1. Business submits application for PO funding
  2. If approved, funding provider pays the supplier to complete the order
  3. The manufacturer ships the product to the customer
  4. Funding provider invoices the customer
  5. Customer sends payment directly to funding provider
  6. Funding provider deducts the fee from payment before sending remaining balance back to the business

Is PO Financing right for my business?

Purchase order financing provides straightforward access to capital in the short-term, giving a business a competitive edge that lets them measure against bigger brands without relying on supplier credit. This opportunity to take care of overhead costs and concentrate on growth is appealing to many companies of different sizes, but it is not suited to every single business type. There are important factors to consider when pursuing this option.

How to decide if PO Finance is right for you

1) Order size

To start, do you have enough inventory to meet demand?  If, for example, a small t-shirt business has seen a sharp influx in order volume from a customer, going from twenty t-shirts to five hundred, this requires a quick response to scale up manufacturing. In this scenario, a lack of liquid capital is often seen as the most important obstacle to fulfilling the order. Purchase order funding pays the manufacturer directly to produce a much higher volume of product than they are used to. If the order volume is comparatively small, however, a better option is to use existing capital to fulfill the order.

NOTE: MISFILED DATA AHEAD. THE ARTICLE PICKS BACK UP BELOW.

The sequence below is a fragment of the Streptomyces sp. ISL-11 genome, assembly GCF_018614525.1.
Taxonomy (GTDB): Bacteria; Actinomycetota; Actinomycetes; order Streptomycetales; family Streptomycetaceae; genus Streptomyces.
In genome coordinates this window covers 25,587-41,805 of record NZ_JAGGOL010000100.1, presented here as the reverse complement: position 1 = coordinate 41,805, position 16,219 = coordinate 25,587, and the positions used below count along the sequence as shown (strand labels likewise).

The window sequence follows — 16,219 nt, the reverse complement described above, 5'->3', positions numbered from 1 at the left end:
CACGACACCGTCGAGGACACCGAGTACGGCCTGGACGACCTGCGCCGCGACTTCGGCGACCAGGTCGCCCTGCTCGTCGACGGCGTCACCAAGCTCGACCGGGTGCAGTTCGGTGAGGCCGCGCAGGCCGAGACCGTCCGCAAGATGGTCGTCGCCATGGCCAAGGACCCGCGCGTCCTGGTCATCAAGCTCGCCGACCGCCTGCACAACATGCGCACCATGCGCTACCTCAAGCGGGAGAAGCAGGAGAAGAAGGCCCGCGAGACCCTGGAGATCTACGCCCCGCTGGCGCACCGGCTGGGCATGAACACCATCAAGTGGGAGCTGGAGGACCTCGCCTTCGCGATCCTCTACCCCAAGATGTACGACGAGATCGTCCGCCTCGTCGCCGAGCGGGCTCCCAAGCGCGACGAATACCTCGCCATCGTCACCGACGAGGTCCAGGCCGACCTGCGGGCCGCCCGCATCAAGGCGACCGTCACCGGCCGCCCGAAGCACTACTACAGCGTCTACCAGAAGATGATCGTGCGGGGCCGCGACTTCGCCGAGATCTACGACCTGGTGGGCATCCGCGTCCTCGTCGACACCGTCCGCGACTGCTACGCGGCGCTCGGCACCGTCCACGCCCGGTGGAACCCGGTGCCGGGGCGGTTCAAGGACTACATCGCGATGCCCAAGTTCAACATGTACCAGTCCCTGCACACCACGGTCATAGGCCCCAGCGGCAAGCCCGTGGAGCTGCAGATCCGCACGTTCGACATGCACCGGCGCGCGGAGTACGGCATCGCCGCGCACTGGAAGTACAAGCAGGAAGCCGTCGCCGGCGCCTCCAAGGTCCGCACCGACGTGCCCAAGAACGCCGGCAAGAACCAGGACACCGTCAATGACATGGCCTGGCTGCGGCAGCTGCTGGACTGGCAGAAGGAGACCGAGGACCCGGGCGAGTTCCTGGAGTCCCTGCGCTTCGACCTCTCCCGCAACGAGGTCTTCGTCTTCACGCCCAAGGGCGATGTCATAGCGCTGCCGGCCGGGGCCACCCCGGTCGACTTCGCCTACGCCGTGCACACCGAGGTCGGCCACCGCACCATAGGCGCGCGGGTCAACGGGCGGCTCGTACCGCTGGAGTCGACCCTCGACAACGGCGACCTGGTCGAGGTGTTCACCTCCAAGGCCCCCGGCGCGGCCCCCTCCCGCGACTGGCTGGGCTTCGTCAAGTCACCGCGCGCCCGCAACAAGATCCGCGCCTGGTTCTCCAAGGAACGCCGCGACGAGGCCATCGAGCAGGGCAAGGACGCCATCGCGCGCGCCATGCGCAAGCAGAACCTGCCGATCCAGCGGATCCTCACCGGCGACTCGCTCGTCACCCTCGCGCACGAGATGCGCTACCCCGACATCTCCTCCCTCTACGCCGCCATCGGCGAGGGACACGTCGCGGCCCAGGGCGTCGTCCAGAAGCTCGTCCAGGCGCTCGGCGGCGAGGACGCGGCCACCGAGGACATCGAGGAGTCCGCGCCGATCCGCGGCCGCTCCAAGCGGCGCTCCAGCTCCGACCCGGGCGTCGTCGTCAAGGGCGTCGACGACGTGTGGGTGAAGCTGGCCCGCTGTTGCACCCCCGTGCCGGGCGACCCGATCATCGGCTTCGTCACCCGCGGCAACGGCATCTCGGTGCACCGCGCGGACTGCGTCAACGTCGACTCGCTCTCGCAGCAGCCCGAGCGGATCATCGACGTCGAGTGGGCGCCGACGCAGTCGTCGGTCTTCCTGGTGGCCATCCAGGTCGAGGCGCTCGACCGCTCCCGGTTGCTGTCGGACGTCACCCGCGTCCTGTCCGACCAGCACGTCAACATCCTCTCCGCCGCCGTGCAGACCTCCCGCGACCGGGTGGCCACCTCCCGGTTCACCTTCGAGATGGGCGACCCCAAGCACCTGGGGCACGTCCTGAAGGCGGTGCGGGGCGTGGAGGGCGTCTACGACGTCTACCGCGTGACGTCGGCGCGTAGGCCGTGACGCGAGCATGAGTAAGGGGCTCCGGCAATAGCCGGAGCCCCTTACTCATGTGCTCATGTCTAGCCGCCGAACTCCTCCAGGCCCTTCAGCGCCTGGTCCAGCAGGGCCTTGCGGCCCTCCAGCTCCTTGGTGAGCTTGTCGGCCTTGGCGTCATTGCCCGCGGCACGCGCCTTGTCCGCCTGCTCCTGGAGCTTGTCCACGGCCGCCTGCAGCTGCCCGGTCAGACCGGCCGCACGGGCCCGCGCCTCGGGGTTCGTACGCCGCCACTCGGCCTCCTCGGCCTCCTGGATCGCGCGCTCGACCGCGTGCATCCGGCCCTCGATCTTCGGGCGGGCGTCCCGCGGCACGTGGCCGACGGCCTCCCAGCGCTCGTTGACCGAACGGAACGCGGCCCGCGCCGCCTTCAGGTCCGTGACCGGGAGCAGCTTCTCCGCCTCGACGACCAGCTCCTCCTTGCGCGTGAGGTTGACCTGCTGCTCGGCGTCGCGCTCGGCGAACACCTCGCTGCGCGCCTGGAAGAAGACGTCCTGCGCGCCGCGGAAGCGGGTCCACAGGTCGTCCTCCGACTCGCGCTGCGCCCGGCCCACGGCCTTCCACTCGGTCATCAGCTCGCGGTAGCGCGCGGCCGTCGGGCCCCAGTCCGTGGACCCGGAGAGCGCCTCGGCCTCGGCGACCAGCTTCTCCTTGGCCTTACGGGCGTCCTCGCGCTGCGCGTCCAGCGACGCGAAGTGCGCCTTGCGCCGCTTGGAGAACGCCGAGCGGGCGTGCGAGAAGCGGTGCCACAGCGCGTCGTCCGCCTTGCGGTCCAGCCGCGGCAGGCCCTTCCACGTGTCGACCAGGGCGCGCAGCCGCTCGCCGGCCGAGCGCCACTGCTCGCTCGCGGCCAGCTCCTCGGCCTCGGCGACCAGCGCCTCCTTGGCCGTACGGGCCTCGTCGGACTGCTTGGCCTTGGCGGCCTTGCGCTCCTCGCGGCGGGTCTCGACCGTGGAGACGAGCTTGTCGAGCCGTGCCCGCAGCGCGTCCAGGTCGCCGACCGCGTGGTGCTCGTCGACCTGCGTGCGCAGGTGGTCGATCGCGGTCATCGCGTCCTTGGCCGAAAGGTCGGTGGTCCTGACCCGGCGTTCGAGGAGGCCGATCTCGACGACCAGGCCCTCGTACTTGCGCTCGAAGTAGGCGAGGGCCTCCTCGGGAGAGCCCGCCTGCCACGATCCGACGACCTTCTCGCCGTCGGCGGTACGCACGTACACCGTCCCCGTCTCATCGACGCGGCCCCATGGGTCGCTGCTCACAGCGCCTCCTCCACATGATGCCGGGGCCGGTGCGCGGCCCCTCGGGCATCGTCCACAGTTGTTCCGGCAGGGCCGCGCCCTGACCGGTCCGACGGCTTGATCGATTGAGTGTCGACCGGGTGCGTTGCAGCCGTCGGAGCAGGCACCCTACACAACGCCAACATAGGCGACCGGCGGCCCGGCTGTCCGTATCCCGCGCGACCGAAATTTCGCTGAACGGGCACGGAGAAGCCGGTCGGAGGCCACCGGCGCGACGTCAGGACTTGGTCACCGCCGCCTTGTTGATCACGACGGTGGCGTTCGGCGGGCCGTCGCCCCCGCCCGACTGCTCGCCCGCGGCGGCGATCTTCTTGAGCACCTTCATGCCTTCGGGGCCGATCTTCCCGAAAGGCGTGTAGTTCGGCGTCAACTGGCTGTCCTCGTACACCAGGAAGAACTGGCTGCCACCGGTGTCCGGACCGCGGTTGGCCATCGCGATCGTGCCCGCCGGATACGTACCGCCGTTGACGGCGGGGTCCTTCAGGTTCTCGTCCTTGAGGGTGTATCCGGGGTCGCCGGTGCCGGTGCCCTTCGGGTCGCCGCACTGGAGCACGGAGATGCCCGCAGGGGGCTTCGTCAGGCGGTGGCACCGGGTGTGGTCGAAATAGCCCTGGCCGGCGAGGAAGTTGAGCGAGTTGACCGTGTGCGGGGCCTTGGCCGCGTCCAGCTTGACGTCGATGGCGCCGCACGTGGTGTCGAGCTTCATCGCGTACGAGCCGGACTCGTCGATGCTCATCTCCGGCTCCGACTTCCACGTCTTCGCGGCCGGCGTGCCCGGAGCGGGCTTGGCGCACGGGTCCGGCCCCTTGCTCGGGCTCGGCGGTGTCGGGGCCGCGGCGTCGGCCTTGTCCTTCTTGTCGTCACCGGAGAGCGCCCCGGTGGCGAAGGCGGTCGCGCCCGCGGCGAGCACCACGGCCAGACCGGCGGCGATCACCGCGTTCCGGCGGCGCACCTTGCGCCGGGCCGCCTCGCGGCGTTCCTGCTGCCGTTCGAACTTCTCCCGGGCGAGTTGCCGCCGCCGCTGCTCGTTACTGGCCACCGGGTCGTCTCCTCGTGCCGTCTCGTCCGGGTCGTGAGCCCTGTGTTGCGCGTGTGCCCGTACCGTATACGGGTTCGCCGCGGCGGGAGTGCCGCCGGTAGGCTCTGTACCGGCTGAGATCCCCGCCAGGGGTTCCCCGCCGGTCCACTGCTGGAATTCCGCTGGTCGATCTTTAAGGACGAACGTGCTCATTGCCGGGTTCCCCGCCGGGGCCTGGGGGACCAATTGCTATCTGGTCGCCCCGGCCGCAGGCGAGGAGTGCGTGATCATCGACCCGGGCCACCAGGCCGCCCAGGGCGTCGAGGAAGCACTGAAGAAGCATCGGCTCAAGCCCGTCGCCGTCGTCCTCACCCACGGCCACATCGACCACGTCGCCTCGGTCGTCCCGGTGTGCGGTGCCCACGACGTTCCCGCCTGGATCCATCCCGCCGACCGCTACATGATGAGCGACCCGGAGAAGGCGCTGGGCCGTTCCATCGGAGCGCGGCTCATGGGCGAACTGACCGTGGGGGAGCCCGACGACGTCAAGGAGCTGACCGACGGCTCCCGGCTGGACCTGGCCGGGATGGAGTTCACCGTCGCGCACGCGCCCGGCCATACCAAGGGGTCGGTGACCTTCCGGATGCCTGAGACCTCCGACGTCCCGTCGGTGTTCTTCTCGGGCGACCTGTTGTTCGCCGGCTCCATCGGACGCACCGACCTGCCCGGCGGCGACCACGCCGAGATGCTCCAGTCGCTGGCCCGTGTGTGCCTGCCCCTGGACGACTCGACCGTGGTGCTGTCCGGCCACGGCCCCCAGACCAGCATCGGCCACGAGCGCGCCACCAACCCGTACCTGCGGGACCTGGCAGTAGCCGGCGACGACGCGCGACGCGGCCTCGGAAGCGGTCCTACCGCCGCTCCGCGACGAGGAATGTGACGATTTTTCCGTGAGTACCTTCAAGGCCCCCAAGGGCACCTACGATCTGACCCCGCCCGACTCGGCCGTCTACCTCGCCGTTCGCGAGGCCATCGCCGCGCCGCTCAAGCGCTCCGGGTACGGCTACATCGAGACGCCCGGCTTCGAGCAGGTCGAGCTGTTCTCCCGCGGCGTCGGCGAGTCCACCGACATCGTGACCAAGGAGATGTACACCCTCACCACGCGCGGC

2) Business type

Cash flow shortages are often what bring companies to use PO Finance, but as we’ve already mentioned, this problem can apply to a range of different businesses. The types of operations that are well-suited to this funding option will typically share other characteristics.

Startups and other types of businesses experiencing rapid growth are a strong example: these need to quickly purchase more inventory to meet increasing demand in a short period of time, and so are well placed to benefit from PO Finance. If your business has a narrow profit margin, however, the overall cost of business will leave you in a similar position (having a limited capital stack) as soon as you repay the funding provider.

3) Seasonality

Purchase order financing also helps companies adjust their supply chain to spikes in demand. A boutique swimwear brand, for example, would typically experience a large volume of orders over summer compared to other months. In this scenario, the company does not have to spend its capital all year round on producing apparel that is only in demand for four months in a year.